EU proposes Gandhian non-violence
The European Parliament in its annual report on human rights in the world has said it considers "Gandhian non-violence as the most appropriate means of ensuring that fundamental human rights are enjoyed, upheld, promoted and respected".world Updated: Apr 03, 2008 14:49 IST
The European Parliament (EP) in its annual report on human rights in the world has said it considers "Gandhian non-violence to be the most appropriate means of ensuring that fundamental human rights are enjoyed, upheld, promoted and respected".
The report on the status of human rights in 2007 proposed that promotion of non-violence "should constitute a priority objective in EU human rights and democracy policy", reported EuAsiaNews.
With a view to giving this idea a central political role, the EP report called for a European conference on non-violence to be convened in 2009 and that 2010 be designated the European Year of Non-Violence.
It called on EU member states to endeavour within the UN set-up to ensure that 2010-2020 is proclaimed the Decade of Non-Violence.
The EP's Foreign Affairs Committee adopted the draft report Wednesday and it will be voted on by the EP's plenary session on May 8.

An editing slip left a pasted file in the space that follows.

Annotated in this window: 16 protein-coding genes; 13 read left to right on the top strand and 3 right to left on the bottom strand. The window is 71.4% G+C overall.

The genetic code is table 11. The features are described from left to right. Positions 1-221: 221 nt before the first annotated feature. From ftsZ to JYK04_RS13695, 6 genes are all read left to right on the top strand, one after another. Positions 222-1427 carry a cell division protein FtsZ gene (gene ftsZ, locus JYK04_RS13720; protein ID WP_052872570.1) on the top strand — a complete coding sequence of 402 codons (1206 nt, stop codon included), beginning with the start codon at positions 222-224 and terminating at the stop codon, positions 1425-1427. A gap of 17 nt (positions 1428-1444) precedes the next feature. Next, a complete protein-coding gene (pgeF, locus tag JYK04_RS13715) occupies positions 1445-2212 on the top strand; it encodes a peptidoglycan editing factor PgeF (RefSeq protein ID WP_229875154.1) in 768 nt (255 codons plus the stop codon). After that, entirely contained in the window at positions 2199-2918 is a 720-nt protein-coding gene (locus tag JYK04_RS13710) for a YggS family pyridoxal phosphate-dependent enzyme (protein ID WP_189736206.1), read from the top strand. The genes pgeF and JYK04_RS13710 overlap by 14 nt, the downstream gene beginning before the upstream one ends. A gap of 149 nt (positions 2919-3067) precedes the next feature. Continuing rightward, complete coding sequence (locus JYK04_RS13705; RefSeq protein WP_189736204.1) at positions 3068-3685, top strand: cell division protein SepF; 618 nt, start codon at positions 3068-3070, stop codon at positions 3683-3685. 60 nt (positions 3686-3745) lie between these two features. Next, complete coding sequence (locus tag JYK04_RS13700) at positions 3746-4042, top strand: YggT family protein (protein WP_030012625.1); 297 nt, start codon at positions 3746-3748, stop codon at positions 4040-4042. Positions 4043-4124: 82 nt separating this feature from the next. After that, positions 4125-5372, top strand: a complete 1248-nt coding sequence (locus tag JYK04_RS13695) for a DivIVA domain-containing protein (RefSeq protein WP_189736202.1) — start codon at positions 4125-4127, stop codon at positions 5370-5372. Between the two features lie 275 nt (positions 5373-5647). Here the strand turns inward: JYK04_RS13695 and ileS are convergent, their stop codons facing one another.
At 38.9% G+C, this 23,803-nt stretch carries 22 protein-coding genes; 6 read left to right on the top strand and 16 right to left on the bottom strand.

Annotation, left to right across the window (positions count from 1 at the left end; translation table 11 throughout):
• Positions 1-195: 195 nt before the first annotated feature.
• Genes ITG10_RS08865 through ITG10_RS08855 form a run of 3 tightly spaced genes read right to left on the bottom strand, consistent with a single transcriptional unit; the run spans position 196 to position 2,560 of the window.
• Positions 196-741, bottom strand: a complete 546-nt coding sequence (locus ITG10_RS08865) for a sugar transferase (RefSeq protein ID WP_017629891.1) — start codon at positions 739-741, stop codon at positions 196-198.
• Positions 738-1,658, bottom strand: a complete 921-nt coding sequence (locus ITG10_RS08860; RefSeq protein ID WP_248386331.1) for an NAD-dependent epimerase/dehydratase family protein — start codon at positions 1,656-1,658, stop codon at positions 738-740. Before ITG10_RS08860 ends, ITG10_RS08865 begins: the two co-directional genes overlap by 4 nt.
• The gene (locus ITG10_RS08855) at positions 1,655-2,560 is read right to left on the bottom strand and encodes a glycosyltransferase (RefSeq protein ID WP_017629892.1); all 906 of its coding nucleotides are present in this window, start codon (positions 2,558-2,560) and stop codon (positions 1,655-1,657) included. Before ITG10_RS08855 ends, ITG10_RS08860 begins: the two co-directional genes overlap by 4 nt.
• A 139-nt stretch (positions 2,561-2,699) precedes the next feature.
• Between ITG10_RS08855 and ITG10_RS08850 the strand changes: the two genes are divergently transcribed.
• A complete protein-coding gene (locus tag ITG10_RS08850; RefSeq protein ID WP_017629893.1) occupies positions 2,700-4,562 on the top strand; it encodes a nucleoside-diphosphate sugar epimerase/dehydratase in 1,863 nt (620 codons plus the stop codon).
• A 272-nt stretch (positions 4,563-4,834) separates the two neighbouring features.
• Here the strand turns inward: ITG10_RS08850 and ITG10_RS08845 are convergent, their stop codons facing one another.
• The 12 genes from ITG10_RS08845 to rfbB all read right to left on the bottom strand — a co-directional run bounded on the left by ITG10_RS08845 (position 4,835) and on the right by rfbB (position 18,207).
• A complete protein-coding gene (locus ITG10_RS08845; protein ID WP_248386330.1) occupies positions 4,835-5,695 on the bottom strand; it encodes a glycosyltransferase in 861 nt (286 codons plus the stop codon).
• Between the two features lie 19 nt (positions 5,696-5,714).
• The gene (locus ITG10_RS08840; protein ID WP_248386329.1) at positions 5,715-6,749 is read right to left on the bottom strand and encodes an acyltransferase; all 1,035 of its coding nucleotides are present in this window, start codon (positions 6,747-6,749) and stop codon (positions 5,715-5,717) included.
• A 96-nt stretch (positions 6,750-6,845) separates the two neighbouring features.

Italian MP Marco Cappato who authored the report said: "This (Gandhian non-violence) concept does not only mean non-violence but it's something active like not collaborating with an authoritarian regime, a hunger strike or the sabotage of violent acts against the population."
The report criticised the human rights situation in China, Iran, Pakistan and Russia.
The EP expressed "its disquiet at the serious human rights violations in China and stresses that despite promises made by the regime with a view to the forthcoming Olympic Games, the situation on the ground regarding human rights has not improved".
The report noted the worsening human rights situation in Pakistan throughout 2007, in particular the threats to the independence of the judiciary and the freedom of the media.
An attempt by British EP member of Pakistani origin, Sajjad Karim, to include a reference to Kashmir in the report was rejected.
The report also condemned the ongoing violations of human rights and democracy by the military junta in Myanmar.